“There was no way they could win,” Childers told me. “There was nothing on their side that could prove the line was where they said it was.”
Borders in North Carolina, like in much of the United States, are disappearing. Lines drawn centuries ago weren’t just marked on maps—they were physical demarcations, denoted by ditches, fences, or markings on trees. But ditches can be filled, fences fall apart, and trees are cut down, and over time these visible landmarks have vanished. In their absence, some cities and counties have become unsure about who should be paying their taxes, attending their schools, and using their services.
“If someone is having a heart attack, who are you going to call?” said Brian Carson, a geographic-information-system specialist with the Orange County planning office. “You don’t want there to be any uncertainty.”
But in North Carolina, there’s plenty of uncertainty. To fix it, Gary Thompson, the head of the state’s geodetic-survey office, also acts as its chief boundary hunter. His work is a study in opposites, a combination of centuries-old maps and cutting-edge technology that allows him to replace long-gone markers like “the dead pine tree” with exact spatial coordinates.
“Two hundred years from now,” Thompson said, “they won’t have to worry about finding that tree.”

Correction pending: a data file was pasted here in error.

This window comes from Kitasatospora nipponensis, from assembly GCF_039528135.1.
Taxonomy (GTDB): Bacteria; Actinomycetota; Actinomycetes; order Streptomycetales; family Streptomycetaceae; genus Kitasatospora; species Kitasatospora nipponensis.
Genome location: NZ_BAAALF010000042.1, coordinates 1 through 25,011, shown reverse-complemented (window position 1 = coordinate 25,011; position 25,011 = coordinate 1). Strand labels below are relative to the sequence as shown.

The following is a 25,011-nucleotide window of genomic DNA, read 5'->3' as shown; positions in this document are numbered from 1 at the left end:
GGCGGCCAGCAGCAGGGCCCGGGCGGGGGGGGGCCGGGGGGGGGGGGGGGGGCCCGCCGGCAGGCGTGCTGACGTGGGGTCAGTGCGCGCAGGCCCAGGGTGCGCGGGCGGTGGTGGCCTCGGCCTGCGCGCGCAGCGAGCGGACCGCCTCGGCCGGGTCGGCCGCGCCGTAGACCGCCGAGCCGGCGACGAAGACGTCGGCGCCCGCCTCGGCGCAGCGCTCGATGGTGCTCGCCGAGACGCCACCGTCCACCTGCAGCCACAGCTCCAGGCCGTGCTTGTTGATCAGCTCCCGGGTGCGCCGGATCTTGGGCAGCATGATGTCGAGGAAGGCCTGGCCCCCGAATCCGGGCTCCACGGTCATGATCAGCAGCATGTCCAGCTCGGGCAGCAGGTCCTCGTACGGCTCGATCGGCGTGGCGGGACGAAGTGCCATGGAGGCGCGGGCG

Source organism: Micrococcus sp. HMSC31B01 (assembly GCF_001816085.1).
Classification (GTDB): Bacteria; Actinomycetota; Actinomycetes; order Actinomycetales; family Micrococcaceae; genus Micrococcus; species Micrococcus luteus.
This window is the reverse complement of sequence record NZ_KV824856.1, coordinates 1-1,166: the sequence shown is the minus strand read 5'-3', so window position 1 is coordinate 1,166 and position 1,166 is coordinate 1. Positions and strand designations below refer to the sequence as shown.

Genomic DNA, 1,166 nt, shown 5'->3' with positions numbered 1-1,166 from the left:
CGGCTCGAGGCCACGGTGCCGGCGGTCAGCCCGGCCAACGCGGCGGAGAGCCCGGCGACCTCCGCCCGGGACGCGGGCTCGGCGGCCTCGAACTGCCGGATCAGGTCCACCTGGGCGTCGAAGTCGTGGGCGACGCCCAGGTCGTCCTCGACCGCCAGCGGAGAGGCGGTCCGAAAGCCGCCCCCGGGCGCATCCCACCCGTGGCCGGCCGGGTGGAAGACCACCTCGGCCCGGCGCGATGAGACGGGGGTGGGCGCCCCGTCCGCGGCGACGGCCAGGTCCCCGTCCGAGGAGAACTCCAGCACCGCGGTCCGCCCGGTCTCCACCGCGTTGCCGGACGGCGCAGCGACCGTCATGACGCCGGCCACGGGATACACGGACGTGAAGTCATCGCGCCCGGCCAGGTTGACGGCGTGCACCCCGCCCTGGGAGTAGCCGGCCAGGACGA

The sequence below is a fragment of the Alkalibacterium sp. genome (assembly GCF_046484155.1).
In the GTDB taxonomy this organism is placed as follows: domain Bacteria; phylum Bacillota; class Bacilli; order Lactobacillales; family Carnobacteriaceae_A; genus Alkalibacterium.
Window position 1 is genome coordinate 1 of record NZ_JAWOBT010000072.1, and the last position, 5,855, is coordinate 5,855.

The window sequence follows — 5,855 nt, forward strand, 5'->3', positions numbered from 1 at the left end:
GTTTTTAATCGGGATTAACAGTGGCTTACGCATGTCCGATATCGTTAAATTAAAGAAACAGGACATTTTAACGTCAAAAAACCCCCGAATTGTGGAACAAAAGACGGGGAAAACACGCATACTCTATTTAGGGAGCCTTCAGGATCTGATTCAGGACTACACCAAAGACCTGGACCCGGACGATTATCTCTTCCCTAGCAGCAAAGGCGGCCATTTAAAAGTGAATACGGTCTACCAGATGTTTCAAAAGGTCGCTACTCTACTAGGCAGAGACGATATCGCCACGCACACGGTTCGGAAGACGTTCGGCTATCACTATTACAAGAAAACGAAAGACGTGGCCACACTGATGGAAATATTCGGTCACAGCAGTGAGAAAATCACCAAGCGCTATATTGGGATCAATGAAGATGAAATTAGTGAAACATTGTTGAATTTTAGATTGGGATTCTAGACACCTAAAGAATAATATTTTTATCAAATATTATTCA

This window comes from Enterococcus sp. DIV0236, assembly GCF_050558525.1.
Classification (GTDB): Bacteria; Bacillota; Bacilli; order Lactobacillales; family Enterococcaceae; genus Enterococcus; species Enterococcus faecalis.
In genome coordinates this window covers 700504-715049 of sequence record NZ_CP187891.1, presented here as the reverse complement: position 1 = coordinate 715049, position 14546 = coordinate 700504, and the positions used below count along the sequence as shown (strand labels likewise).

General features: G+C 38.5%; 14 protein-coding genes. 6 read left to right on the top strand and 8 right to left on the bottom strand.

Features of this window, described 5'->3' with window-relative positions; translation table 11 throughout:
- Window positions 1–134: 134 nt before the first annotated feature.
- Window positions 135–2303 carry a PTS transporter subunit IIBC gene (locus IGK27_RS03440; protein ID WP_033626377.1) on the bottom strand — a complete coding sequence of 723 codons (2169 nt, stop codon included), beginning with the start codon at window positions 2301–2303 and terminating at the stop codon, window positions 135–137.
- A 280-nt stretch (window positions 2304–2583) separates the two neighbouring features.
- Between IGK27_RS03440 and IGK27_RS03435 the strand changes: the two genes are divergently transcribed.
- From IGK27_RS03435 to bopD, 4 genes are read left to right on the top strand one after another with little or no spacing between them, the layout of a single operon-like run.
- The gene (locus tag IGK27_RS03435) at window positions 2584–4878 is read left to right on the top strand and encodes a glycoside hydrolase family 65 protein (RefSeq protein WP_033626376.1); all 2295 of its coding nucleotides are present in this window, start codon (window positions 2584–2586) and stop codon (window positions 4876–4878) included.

* * *
In 1950, a state archivist named David Corbitt published Formation of North Carolina Counties: 1663-1943, an exhaustive history of the formation of the state’s 100 counties, stretching back to the first English colonists in the area. According to the records unearthed by Corbitt, Alamance County was to be carved out of the much larger Orange County in 1849, and each county hired a surveyor to mark the agreed-upon boundary. But Orange County’s representative failed to show up, a frequent occurrence in a job characterized by low pay and sometimes-treacherous work (if the snakes and mosquitos didn’t get to surveyors, unhappy landowners sometimes would).
When the two men finally hit the ground in 1851, accompanied by a team of lumberjacks that would clear their path, they used compasses and long chains known as Gunter’s chains to mark a line “beginning at a gum sapling on the Caswell [county] line and running due South to a birch bush on the bank of the Haw river.”
Presumably everyone knew where that sapling and bush were in the day—and even if they didn’t, land was so plentiful that absolute accuracy was not required. But by the late 20th century, the county line’s exact trajectory was subject to interpretation.
“Our county had one definition of where the boundary was, Alamance had another, and the USGS had a third,” said Carson.
Discrepancies like this one hadn’t been a problem when most of the state was still rural, and tax assessors in adjoining jurisdictions could swap parcels to work out differences. But by the late 20th century, increasing development near these grey zones was stirring unease in county courthouses.